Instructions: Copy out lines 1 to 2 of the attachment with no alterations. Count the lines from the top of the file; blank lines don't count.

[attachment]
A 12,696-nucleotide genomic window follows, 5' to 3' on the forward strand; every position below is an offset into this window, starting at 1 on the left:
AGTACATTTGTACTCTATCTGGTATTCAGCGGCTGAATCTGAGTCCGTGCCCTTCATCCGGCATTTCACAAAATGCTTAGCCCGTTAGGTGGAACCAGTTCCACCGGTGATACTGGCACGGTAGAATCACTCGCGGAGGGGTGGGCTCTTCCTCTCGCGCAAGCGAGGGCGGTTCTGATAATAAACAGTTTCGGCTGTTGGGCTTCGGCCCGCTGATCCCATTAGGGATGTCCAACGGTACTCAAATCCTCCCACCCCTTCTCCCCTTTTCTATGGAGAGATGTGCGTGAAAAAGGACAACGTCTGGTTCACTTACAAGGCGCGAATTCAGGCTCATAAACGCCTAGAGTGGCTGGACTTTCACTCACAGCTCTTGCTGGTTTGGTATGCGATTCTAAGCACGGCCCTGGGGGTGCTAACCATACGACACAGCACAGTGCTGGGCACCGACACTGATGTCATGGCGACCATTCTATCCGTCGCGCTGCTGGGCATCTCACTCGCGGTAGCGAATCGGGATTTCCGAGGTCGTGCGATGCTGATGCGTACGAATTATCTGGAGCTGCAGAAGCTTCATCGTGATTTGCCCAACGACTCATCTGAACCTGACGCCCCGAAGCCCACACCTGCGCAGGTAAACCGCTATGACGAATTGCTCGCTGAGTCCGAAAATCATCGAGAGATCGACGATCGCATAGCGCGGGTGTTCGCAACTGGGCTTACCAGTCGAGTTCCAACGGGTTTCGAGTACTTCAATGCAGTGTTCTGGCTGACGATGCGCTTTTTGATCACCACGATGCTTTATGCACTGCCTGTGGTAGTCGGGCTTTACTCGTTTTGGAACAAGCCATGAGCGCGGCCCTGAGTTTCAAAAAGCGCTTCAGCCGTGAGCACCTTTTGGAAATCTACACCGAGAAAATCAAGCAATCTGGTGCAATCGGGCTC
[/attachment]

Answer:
A 12,696-nucleotide genomic window follows, 5' to 3' on the forward strand; every position below is an offset into this window, starting at 1 on the left:
AGTACATTTGTACTCTATCTGGTATTCAGCGGCTGAATCTGAGTCCGTGCCCTTCATCCGGCATTTCACAAAATGCTTAGCCCGTTAGGTGGAACCAGTTCCACCGGTGATACTGGCACGGTAGAATCACTCGCGGAGGGGTGGGCTCTTCCTCTCGCGCAAGCGAGGGCGGTTCTGATAATAAACAGTTTCGGCTGTTGGGCTTCGGCCCGCTGATCCCATTAGGGATGTCCAACGGTACTCAAATCCTCCCACCCCTTCTCCCCTTTTCTATGGAGAGATGTGCGTGAAAAAGGACAACGTCTGGTTCACTTACAAGGCGCGAATTCAGGCTCATAAACGCCTAGAGTGGCTGGACTTTCACTCACAGCTCTTGCTGGTTTGGTATGCGATTCTAAGCACGGCCCTGGGGGTGCTAACCATACGACACAGCACAGTGCTGGGCACCGACACTGATGTCATGGCGACCATTCTATCCGTCGCGCTGCTGGGCATCTCACTCGCGGTAGCGAATCGGGATTTCCGAGGTCGTGCGATGCTGATGCGTACGAATTATCTGGAGCTGCAGAAGCTTCATCGTGATTTGCCCAACGACTCATCTGAACCTGACGCCCCGAAGCCCACACCTGCGCAGGTAAACCGCTATGACGAATTGCTCGCTGAGTCCGAAAATCATCGAGAGATCGACGATCGCATAGCGCGGGTGTTCGCAACTGGGCTTACCAGTCGAGTTCCAACGGGTTTCGAGTACTTCAATGCAGTGTTCTGGCTGACGATGCGCTTTTTGATCACCACGATGCTTTATGCACTGCCTGTGGTAGTCGGGCTTTACTCGTTTTGGAACAAGCCATGAGCGCGGCCCTGAGTTTCAAAAAGCGCTTCAGCCGTGAGCACCTTTTGGAAATCTACACCGAGAAAATCAAGCAATCTGGTGCAATCGGGCTC